It will probably have its ears back, dilated pupils, and a twitching tail. If your face is closest to your cat, it should come as no surprise if your cat bites your readily available nose to say, “Stop what you’re doing!”
8. Because something has frightened it
If a cat is caught off guard by something that scares it, it might bite out of surprised fear. It will have had no plan to harm you, you just happened to be in range.
This is a good reason not to stick your face into a cat’s face unexpectedly. If you do, don’t be shocked if your nose suffers a bite.
9. For comfort
A kitten who was too young when it was removed from its mother tends to lick and bite your nose.
Kittens are much more ready to face the world and grow into confident adult cats if they remain with their mother and sibling until they are at least 12 weeks old.
If for whatever reason your cat came to you at a young age, it may seek comfort similar to suckling by gently biting and sucking your nose.
10. To comfort you
Cats are sensitive to their owner’s moods. If a cat thinks its special person is sad, it is not unheard of for it to give offer comfort by way of nuzzling, licking, and even gently biting.
When a cat shows affection like this, it’s heart-warming and enough to cheer anyone up.
11. To groom you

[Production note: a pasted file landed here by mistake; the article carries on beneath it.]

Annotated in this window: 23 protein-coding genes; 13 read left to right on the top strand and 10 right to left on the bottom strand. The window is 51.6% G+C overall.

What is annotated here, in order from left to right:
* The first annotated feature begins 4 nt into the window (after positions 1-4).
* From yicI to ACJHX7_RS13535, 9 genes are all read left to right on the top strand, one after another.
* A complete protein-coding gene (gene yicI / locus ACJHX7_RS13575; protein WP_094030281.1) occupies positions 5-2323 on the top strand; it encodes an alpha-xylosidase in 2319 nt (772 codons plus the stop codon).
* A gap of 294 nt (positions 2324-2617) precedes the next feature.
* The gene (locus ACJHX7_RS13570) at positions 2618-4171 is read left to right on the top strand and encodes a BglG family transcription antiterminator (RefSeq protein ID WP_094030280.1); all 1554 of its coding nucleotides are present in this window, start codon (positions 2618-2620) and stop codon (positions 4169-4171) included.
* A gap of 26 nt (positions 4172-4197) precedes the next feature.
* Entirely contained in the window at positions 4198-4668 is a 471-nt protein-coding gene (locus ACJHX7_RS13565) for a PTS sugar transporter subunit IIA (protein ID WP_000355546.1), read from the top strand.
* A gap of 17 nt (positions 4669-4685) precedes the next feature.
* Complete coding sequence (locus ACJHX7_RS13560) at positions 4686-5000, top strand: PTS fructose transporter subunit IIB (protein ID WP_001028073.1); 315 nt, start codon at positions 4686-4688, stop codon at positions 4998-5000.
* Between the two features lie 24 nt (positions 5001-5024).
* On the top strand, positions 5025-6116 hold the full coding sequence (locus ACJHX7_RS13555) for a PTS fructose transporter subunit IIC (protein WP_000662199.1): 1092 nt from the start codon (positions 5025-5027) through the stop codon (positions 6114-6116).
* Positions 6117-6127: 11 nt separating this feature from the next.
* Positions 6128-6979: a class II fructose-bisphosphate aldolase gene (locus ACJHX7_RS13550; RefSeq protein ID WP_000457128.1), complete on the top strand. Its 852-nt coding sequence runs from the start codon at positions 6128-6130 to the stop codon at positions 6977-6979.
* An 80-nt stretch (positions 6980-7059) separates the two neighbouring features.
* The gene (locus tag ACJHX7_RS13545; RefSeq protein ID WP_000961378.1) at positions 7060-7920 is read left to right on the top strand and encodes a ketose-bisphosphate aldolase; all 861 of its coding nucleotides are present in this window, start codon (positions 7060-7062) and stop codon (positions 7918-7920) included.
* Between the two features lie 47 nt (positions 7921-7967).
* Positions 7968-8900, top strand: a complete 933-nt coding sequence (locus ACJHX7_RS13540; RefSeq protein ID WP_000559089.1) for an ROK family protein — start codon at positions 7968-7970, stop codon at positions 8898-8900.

Cats bite and lick each other to groom as part of their social bonding process. If your cat bites your nose, it has accepted you as a member of its gang and is treating you like one.
12. Because it thinks you require attention
Cats bite to seek attention and sometimes to give attention. So if your cat nibble at your nose, it is convinced you deserve a bit of TLC and believes it is the perfect cat to give this to you.
It’s a bit like a cat’s version of giving you a stroke.
13. To assert dominance over you
Just occasionally a cat believes it is the top dog of the house. A cat in this frame of mind will do various things to assert its authority and nose biting is definitely one of them.
To deter your cat from exhibiting such dominance, remove yourself gently from its reach and desist from giving it any attention. Hopefully, this will signal that you will not tolerate such behavior and your cat will not persist.
14. Because of overstimulation
After an exciting play session, a cat can become overstimulated and react by biting. Because during play you are typically on your knees, you may find your nose is the subject of an excited cat bite.
Your cat isn’t intending to harm you, it just couldn’t help itself. It is in a heightened, almost euphoric state of happiness and needs time to calm down.
This is definitely the right time to stop a play session.
15. Because it is easy to bite
If a cat is going to chew its owner, it usually picks bite-sized objects such as fingers, toes, or their nose! That’s just the way it is. All of these things happen to fit perfectly into a cat’s mouth.
The reason for them ending up in this predicament can be for any of the reasons mentioned above.
In summary: why cats bite noses
A common reason why your cat bites your nose is to mark you with its scent. Nose nibbling can feel like an act of affection, and usually, it is. The true intention of a nose-biting cat can only be assessed when the whole scenario is taken into account.
We’ve suggested 15 reasons why cats bite noses, but new scenarios happen every day. Most of the time your cat’s intentions are good, so try to enjoy the act so as not to offend your furry friend!
Of course, cats don’t just bite noses, but that’s another story!